Code Yarns ‍👨‍💻
Tech BlogPersonal Blog

Measure What Matters

📅 2020-Jan-08 ⬩ ✍️ Ashwin Nanjappa ⬩ 🏷️ book ⬩ 📚 Archive

I picked up Measure What Matters to learn more about OKRs, which are used at my work. The book is written by famous venture capitalist John Doerr from Kleiner Perkins, who learnt about OKRs while working at Intel and then took it to the companies his VC firm invested in, like Google.

OKR is a management tool for collaborative goal-setting. It is typically done once a quarter. At every level in the organization, you set OKRs and that propagates down: company OKRs to division OKRs to team OKRs and so on.

The objective states a goal to be achieved. The 3-5 key results associated with an objective use quantitative metrics to state how that objective will be achieved. So in essence, objective is the what and its key results are the how. OKRs can be either committed or aspirational. Committed OKRs are for goals that have to be achieved. Aspirational OKRs are for stretch goals. You could score both the key results and the objectives with a 0.0-1.0 score.

OKRs were made popular at Intel by Andy Grove, during the three decades of the Intel trinity (Moore, Noyce and Grove). At Intel, they were called as measured by, as in: “achieving O as measured by these KRs”.

The book is supposed to be about OKRs, but late into the book, Doerr tacks on continuous performance management, another Intel management principle. It consists of having 1-on-1 dialogues regularly between managers and their reports, measuring progress against individual OKRs and personal development discussion.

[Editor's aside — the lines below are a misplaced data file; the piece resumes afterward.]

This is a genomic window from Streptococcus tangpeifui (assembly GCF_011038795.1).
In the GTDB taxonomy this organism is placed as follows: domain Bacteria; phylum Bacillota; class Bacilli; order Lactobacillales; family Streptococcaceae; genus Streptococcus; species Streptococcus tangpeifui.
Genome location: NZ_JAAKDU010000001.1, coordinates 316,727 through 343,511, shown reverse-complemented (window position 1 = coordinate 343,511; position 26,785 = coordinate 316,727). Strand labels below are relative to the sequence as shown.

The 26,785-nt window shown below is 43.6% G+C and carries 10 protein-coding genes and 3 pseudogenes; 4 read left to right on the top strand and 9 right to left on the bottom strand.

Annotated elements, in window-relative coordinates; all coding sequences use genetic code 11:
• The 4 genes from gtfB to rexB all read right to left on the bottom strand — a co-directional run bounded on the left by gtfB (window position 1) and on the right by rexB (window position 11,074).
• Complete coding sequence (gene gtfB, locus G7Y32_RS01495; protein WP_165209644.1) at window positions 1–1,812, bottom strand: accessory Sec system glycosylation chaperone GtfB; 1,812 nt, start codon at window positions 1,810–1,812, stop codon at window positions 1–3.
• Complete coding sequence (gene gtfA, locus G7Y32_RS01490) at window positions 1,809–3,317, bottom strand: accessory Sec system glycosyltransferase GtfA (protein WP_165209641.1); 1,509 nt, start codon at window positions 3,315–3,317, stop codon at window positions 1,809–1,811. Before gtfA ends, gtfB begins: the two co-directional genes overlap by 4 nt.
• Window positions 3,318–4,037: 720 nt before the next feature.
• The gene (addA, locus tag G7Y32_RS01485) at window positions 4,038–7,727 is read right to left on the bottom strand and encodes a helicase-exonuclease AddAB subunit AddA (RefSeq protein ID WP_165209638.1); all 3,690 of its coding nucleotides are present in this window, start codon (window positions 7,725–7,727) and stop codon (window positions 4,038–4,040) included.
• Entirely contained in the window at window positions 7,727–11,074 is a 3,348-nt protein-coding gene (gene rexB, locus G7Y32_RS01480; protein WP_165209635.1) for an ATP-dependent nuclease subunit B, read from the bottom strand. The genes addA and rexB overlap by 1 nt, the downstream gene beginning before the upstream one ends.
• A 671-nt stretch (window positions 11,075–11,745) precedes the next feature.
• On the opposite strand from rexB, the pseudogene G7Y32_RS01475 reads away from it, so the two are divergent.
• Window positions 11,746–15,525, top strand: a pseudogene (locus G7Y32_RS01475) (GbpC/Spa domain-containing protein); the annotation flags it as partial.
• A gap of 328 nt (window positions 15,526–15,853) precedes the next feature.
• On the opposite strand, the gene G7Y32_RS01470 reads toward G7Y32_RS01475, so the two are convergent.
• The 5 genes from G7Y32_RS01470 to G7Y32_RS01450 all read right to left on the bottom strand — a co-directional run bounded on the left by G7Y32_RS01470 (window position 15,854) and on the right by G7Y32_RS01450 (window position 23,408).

OKRs could be summarized in a few pages, but which publisher would publish a 10-page booklet or would you buy it? Nope. So, it has to be a 300-page tome where the same thing is repeated in 50 different ways. Doerr gets all the startups and corporations he invested in and the celebrities he knows to write a chapter each about how OKRs helped their organization. We hear from CEOs, founders and celebrities, there is not a single sentence in the whole book from a manager or an employee who is lower down in the hierarchy about how OKRs worked out for them.

Some of the examples are severely dated and would be frowned upon today. As an example, the Intel sales team is set an aspirational OKR with the carrot of a Tahiti trip for the team. If a sales team did not meet quota it would not go on the trip. So the sales people worked their ass off, to well, go hang out with the same sales people. No comments.

In summary, this book is way too long for the content it is delivering. The author even tosses in a full chapter dedicated to his personal life coach! And for describing a tool that he did not invent, the author is not at all modest throughout the book, if you get my drift.

OKRs and 1-on-1 dialogues are useful tools and they are used at many successful companies like Google and Intel. So there is definitely value in learning about them. My suggestion is to pick up this book and turn directly to the end to the chapter Google’s OKR Playbook. (This chapter seems to be available online too). Those 10 pages take 10 minutes to read and are enough to learn about OKRs and to put them directly into action. You can thank me later.

PS: The book cover has some measurements of the title text and those are just wrong! What happened with the cover design here?

Rating: 3/4

© 2022 Ashwin Nanjappa • All writing under CC BY-SA license • 🐘📧